By Joanne Sasvari
We British Columbians tend to be pretty loyal to our home-grown wine. But I must admit, every once in a while, I cast an eye south of the border and wonder: What’s going on with our neighbours in Washington and Oregon? What’s their wine country like? What grapes are they producing? Is it time for a road trip?
Well, yes. I always say every day in wine country is a good day. So why not spend a few of those good days exploring the wineries of Cascadia?
It only took a few moments, though, to realize that it would take more than a few days to really experience all that’s going on in Washington and Oregon when it comes to wine.
Washington is America’s second biggest wine producer, after California. It’s home to more than 850 wineries, with more than 43,000 acres under vine. Oregon is no slouch either, with more than 700 wineries and 30,000 acres under vine. Compare that to B.C., where we have some 300 wineries and 10,000 acres under vine. That’s a lot of tasting to catch up on!
Like B.C., Washington has a variety of different wine regions, hot and desert-like to the east, in the rain shadow of the Cascade Mountains, where 99 per cent of grapes are grown; moderate and misty close to the coast. More than. 80 varieties grow here: in the east, big reds like Merlot, Cabernet Sauvignon and Syrah are the big thing; to the west, delicate whites including the kinds of hybrids we know so well on this side of the border, like Siegerebbe. Washington has 14 federally defined American Viticultural Areas. The largest of those is the Columbia Valley AVA, which covers more than a third of the state and even part of Oregon, and comprises several smaller AVAs, including Walla Walla and Yakima Valley. For more, check out the Washington State Wine Commission site: https://www.washingtonwine.org/.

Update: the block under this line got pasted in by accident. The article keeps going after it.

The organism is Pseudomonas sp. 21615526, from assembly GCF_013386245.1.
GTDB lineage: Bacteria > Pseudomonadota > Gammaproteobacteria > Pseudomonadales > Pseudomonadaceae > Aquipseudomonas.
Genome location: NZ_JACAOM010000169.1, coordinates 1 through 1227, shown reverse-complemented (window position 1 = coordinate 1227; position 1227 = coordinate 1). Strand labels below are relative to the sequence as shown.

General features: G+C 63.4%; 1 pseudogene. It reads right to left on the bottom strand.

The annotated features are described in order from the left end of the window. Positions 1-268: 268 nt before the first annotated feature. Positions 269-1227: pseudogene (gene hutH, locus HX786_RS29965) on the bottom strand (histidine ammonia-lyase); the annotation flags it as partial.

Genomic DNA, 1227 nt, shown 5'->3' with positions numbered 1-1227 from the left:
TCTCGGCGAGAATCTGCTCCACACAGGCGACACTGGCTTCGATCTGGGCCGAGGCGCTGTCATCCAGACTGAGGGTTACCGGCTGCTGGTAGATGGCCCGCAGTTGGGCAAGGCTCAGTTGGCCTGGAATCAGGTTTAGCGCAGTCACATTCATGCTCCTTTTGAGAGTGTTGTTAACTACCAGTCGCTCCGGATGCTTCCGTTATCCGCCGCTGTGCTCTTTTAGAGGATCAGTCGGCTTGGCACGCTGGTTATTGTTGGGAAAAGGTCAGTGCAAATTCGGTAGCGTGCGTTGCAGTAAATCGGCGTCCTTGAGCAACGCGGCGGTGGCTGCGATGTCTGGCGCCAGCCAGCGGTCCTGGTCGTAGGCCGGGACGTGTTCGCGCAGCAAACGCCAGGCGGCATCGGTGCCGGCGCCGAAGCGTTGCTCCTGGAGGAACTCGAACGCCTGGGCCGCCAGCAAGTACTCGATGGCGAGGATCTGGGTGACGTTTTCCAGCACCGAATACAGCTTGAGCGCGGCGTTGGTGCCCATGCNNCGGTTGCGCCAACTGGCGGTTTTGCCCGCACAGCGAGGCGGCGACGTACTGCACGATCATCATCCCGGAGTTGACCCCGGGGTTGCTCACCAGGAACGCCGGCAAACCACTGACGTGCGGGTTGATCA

On the other hand, Oregon’s main AVA, the Willamette Valley (which also comprises several smaller AVAs), is closer to the coast, where the cooling influence of the ocean makes the region perfect for growing bright Pinot Noir, Riesling and Pinot Gris. That said, as in Washington, some 80 varieties of grapes grow here as well, so you can still enjoy your big Cab if you so desire. For more info on Oregon wine, go to the Oregon Wine Board site: https://www.oregonwine.org/.
In both states, vines were planted in the 19th century, but wine didn’t begin to flourish until the 1960s; it expanded in the 1970s and ’80s and took off in the 1990s. Now a vibrant wine tourism industry and culinary scene has grown up around the vines, and I’m thinking it’s time to explore and taste everything there is to taste.
So, let’s get started.
From Vancouver to Walla Walla is about a seven-hour drive across the border, through Seattle along I-5 then southeast on I-90. Once in Walla Walla, you have a great base for exploring wineries in several areas, including parts of Oregon. There are more than 140 wineries just in Walla Walla, plus numerous satellite tasting rooms, so plan accordingly. A tour – there are several – is a good way to get started, as are the numerous year-round festivals. If you’re hungry, go in February when restaurants offer prix fixe meals and wineries host special events as part of February is for Foodies.
From Walla Walla, it’s about a four-hour drive west to Portland on I-84. From there it’s a two-hour shot down I-5 to Eugene and King Estate, the biggest of Oregon’s wineries, famous for its exceptional Pinot Noir. Like Walla Wall, Eugene makes a great base to start exploring – it’s a charming small city with a burgeoning food scene in the south Willamette Valley. (Note: It’s pronounced will-AM-et, like dammit, not will-a-MET.) There are more than 25 wineries in the South Willamette AVA, and countless more as you explore the rest of the region.
From there, you can explore countless other wineries in Washington and Oregon, but on your return trip, the one place you must stop is the charming little town of Woodinville just outside Seattle. It’s home to Chateau Ste. Michelle, Washington’s biggest and oldest winery, but there are more than 100 other wineries, breweries and distilleries here.
This is but the shallowest sip of the Washington and Oregon wine scene. Stay tuned, because there surely will be more to come.